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Tips on how to pass the CSA

In the third of her series on getting through the nMRCGP exams, Dr Una Coales turns her attention back to the CSA module and gives some crucial advice on how to avoid being too egocentric!

In the third of her series on getting through the nMRCGP exams, Dr Una Coales turns her attention back to the CSA module and gives some crucial advice on how to avoid being too egocentric!

The next CSA exams run from May 7-20 of this month and word is that many will consist of re-sits from the Jan/Feb CSAs. The examiners will be on hand to assess whether these GP specialist trainees are fit to practice and receive their CCT license or not. There will also be the handful of trainees who have put off their CSA exam to this final May sitting in their ST3 year.

The number one reason for failing CSA is being too doctor-centred. What does this really mean? The analogy I often use to demonstrate this is the ‘waiter in a restaurant' scenario. Have you ever heard a waiter approach your table and declare, ‘I think you should start with the Caesar salad. Then you will have salmon and potatoes. And for pudding, we will order you the crème brulee. Is that okay?'

This usually gets peals of laughter from the audience and yet this is how hospital doctors speak. Patients would not dare challenge a surgeon regarding a recipe to take out an appendix. However being a GP is more about shared management or empowering the patient so that he can understand his illness and is competent to be involved in decision-making regarding the management of his condition.

So how do GPs become more patient-centred?

• Never use the word ‘I' or the royal ‘we' Have a go. Try to speak for 10 minutes without referring to yourself and your ego. When doctors use ‘I' repeatedly, it gives the impression of arrogance.

• Neutralise your speech. Use the gender-neutral pronoun ‘it.' ‘It may be an idea to…'

• Do not talk more than your patient. Running monologues are not permitted. If you talk and talk and talk, then YOU are the centre of your universe. Professor Steve Field, the chairman of the RCGP and former deputy video examiner advises that the ‘patient should be the centre of your universe.'

• Share in the dialogue. You speak for 1-2 sentences, and then the patient speaks for 1-2 sentences. This gives the impression of a shared 50:50 doctor-patient interaction.

• Customer service with a friendly smile. Yes, we must smile and not look stern at our patients. A stern look may be misconstrued as cold-heartedness. A genuine smile is warm, welcoming and endearing.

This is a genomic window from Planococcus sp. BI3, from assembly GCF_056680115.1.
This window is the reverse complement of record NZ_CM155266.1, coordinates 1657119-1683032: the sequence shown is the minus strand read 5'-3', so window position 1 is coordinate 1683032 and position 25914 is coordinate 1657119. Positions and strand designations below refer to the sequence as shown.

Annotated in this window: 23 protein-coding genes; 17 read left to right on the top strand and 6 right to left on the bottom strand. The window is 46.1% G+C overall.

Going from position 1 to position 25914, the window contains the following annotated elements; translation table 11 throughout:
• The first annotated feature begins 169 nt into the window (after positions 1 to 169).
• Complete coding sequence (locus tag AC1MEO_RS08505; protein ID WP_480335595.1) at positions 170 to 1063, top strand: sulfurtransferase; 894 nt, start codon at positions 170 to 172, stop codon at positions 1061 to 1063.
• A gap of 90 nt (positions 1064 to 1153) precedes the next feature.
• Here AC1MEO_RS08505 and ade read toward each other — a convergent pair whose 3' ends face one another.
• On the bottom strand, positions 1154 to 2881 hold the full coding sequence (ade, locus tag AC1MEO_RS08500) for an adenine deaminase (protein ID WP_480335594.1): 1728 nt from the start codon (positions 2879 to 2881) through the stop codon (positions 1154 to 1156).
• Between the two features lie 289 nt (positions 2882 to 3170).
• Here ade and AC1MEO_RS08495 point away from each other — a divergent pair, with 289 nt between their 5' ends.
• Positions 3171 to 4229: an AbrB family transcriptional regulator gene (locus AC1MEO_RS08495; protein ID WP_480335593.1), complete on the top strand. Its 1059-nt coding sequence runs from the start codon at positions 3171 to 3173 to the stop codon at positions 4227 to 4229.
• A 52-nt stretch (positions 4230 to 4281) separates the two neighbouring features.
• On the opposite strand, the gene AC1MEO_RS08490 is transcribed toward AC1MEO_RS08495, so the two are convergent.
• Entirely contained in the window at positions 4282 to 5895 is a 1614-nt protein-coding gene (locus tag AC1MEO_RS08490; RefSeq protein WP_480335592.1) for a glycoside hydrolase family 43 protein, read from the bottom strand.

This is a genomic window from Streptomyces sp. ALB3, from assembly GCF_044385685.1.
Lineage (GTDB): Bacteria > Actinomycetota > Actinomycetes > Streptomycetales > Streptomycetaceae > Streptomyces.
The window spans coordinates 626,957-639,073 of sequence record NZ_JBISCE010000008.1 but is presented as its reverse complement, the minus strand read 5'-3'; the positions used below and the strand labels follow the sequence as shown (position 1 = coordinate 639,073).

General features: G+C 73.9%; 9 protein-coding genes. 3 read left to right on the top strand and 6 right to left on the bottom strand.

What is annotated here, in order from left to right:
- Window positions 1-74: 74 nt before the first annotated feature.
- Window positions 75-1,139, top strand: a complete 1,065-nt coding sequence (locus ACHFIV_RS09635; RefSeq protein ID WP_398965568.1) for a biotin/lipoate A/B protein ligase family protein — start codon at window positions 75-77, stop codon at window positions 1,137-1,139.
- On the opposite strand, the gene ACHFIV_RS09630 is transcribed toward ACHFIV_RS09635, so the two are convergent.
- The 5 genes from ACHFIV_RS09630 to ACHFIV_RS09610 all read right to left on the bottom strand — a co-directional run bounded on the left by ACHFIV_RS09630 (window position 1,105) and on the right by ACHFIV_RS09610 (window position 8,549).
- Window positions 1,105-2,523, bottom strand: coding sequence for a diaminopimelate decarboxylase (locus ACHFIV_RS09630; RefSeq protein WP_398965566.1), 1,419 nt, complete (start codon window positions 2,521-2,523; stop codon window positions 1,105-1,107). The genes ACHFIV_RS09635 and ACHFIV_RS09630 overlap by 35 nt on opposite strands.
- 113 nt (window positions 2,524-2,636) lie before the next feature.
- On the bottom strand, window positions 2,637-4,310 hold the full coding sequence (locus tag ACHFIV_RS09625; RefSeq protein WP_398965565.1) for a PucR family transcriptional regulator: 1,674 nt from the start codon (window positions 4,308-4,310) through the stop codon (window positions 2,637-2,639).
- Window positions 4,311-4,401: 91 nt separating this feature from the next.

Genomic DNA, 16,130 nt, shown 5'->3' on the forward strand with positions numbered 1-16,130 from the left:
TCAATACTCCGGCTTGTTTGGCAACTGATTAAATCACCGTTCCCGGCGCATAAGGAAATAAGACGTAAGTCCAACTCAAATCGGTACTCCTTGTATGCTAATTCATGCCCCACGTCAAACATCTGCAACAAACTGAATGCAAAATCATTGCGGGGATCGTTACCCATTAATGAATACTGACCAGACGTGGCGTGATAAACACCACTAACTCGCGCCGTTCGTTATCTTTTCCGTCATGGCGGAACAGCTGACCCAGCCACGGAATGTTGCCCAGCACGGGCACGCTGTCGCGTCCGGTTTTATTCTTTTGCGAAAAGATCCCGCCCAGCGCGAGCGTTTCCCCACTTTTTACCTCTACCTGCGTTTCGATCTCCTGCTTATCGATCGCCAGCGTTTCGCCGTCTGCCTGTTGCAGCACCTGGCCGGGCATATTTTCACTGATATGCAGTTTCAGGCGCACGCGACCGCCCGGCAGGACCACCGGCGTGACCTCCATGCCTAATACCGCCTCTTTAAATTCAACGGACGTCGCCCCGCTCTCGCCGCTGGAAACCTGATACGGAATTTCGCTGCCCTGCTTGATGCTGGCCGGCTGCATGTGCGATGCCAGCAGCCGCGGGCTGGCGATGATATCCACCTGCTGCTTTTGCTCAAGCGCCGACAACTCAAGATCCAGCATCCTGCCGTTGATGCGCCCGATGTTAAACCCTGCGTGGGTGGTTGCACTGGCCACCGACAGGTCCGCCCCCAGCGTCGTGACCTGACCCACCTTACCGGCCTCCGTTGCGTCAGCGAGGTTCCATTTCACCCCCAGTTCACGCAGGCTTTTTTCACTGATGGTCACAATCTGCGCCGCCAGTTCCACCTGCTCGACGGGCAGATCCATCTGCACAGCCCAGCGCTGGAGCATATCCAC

• Treat patients with respect and courtesy, as you would have them treat you.

• Educate the patient without jargon so that patients may better understand their conditions and be empowered to share in decision-making.

• Treat patients like adults and not children. Do not dictate to your patients. Offer your patients options/choices. ‘The options are 1, 2, 3. What would you prefer?' Good, you are now sounding like a waiter, patient-customer-centred.

• Do not lecture to your patients. After assessing motivation, If they are not ready to quit smoking, respect their choice and offer help when they are ready. Do not nag them to death!

• Avoid jargon and grandiosity. Not all patients have a university degree. Keep language simple and you may draw a basic diagram to illustrate better. Patient leaflets on www.patient.co.uk give examples of how to explain various conditions in layman's terms.

• Do not argue with your patients! This warrants a clear fail. If it has reached this dysfunctional point, stop, and step back. Apologise and ask again ‘what were you hoping I could do for you?' And ultimately, give your patients what they want, unless it is unlicensed, addictive and dangerous!

Examples of doctor-centred speech and corrected patient-centred speech.

• ‘You will have a 12-lead ECG.' Rather ask ‘would you like me to arrange a heart tracing?'

• ‘Over there and get your kit off!' Rather ask ‘may I examine you please?'

• ‘I would like to start you on this anti-hypertensive drug.' ‘Rather ask ‘Would you be happy to start a tablet to lower your blood pressure?'

• ‘I will see you next week'. Rather ask ‘may I see you next week?' as they may be going on holiday next week. It is arrogant to presume they are free to see you at your will.

Tips on how to pass the CSA About Dr Una Coales

In 1993, as a US surgeon, I sat my first ruthless UK postgraduate exam, the PLAB exam with its 5-modules, fail one module, re-sit all policy. I made a promise to write a book on this exam if I ever passed!


As I progressed through most of the UK postgraduate exams (including the masochistic FRCS exams), I wrote exam books along the way to help colleagues. In 2002, as I sat the MRCGP exam at the Royal Horticultural Hall amidst 400 GPs, I wondered what exactly had I revised over 6 weeks as nothing seemed relevant to the actual MCQ paper in front of me.


There were no RCGP courses or books on the Simulated Surgery module and not surprisingly, the RCGP published pass rates between 56% and 60%. These GPs (who could not video-tape) needed help and so between 2004 and 2009, I have been teaching all 5 modules of the old MRCGP (MCQ, written, oral, video and simulated surgery) and now solely on the new MRCGP exam (AKT and CSA).


Visit www.mrcgpcourses.co.uk for a full list of courses and books.

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